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Absent councilman would have voted for tax hike
Floyd's long-scheduled honeymoon conflicted with meeting
Councilman Jason Floyd says he would have voted for a one-mill property tax had he been at the meeting because he had approved the city's budget.

Hinesville City Councilman Jason Floyd said if he had been present for last Thursday’s meeting, he’d have supported the property-tax increase. His absence required Mayor Jim Thomas to make the tie-breaking vote to approve the city’s 1-mill property-tax hike.
“I approved the budget, so I would have voted for the increase,” said Floyd, a newlywed who was on his honeymoon Dec. 1-7. “It was not anything anybody wants to do, but as I explained during the budget workshop, it was what we needed to do, or we had to cut services.”
Floyd explained that 70 percent of the city’s budget represents salaries. He said they cut out employees’ merit raises and Christmas bonuses as well as the off-site planning retreat, but that wasn’t enough. They had to raise property taxes or cut services or department staff. The leaders did not want to reduce services, and no one wanted to cut any positions, he said.
“We met for hours and hours and went through line item by line item (during the budget meetings),” Floyd said. “I was the only one in favor of reducing some services.”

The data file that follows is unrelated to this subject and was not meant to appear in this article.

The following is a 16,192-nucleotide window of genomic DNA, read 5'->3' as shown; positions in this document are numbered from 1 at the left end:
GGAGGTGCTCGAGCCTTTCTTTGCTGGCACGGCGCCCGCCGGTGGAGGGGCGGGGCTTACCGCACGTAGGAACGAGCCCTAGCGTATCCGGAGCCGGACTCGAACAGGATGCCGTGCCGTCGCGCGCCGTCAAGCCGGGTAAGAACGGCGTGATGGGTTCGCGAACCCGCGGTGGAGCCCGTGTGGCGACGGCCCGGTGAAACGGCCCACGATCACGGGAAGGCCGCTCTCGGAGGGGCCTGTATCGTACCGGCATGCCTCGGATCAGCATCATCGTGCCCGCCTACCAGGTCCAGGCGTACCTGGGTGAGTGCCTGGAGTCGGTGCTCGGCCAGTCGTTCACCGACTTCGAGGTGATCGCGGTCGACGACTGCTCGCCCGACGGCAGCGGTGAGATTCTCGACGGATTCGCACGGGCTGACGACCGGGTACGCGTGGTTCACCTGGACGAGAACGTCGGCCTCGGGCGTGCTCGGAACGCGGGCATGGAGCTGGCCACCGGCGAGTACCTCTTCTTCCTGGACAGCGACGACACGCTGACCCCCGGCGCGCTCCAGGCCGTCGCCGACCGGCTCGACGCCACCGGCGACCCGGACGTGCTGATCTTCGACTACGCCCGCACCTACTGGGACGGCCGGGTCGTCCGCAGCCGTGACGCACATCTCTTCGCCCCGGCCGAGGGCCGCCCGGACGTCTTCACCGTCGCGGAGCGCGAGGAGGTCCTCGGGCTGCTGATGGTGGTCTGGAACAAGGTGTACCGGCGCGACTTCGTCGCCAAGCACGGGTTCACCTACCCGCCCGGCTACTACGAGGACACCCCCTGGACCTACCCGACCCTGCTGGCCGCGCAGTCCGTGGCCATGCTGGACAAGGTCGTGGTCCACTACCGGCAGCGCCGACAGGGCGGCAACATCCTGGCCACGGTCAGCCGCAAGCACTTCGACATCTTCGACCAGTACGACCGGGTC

One of the services he said he was willing to reduce was the Liberty Transit System, which now runs on a reduced schedule.
He said he thought when all members of the council agreed to the proposed budget, everyone agreed to the property-tax increase that was required in order to balance that budget.
Although other council members had expressed they didn’t like the idea of a tax increase, he admitted he was somewhat surprised when he heard the council had split its vote, with Mayor Pro Tem Charles Frasier and Councilman David Anderson approving the tax hike and Council members Keith Jenkins and Kenneth Shaw disapproving it.
During the Oct. 9 budget workshop, it was noted by the Courier that all members of the council expressed concern about only giving city employees a 1.5 percent cost-of-living raise and having to increase the property taxes. All agreed, however, it was the best they could do.
“I thought it was understood this was the way the budget had to go,” he said, emphasizing the council could only approve a balanced budget.
Without the tax increase, he said the only way to achieve a balanced budget was to cut services or lay off employees.
Floyd explained the vote on the budget and subsequent tax increase normally would have taken place in November. The need for the tax increase and delay in getting the 2012 tax digest to determine the increase needed delayed the vote, he said.
He said he did not plan to miss last Thursday’s vote. However, because his wedding and honeymoon had been planned seven or eight months ago, he could not reschedule it in order to be there for last week’s council meeting. Even if he had been there, he said the outcome of the property-tax vote would have been the same.
Floyd first was elected as city council representative for District 2 in 2009.

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